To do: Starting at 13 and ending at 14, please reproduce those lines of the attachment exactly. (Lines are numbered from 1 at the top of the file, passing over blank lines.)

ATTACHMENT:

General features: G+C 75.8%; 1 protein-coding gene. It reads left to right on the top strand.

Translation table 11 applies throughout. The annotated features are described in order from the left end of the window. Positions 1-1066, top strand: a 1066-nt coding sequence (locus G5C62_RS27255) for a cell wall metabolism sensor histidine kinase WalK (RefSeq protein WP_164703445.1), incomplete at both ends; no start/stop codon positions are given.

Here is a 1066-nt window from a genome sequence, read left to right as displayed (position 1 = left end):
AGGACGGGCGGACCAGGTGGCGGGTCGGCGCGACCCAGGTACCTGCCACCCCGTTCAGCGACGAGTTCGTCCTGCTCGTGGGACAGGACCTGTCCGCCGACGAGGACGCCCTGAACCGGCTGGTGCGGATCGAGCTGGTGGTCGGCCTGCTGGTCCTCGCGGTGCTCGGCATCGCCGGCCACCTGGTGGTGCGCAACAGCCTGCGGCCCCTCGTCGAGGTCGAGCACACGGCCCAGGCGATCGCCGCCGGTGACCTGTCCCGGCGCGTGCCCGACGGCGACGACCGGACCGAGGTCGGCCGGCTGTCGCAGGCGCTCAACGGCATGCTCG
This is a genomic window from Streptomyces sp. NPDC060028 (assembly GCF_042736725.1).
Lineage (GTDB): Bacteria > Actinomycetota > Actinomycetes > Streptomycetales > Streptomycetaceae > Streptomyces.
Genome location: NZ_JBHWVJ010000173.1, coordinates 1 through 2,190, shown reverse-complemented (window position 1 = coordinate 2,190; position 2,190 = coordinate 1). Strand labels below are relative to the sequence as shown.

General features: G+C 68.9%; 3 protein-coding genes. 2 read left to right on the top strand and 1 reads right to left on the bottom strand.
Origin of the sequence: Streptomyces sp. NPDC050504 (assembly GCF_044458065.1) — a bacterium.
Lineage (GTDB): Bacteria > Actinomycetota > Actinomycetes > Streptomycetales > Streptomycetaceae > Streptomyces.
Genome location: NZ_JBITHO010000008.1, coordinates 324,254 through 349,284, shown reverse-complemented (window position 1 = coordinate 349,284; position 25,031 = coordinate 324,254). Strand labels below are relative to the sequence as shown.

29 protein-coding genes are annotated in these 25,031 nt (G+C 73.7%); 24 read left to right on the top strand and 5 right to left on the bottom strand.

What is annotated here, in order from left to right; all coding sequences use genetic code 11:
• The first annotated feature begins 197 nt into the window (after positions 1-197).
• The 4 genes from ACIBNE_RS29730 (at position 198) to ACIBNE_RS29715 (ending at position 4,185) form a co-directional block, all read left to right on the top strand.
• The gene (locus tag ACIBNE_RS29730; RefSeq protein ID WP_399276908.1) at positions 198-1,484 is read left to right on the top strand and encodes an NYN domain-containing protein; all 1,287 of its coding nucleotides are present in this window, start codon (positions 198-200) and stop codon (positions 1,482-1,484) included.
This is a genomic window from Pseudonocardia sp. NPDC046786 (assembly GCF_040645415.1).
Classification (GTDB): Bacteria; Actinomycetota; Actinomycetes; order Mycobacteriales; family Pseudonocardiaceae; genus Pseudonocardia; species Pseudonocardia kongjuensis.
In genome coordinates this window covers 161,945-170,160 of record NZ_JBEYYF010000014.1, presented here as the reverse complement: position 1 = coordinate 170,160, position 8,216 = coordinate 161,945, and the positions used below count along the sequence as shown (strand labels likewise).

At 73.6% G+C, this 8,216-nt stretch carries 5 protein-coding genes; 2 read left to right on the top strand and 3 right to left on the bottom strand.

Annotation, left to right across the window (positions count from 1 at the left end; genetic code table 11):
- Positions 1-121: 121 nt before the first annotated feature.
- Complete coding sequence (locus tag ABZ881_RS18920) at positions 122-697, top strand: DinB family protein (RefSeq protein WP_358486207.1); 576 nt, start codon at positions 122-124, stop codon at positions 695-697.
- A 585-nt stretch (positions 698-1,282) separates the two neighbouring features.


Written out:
What is annotated here, in order from left to right; all coding sequences use genetic code 11:
• The first annotated feature begins 197 nt into the window (after positions 1-197).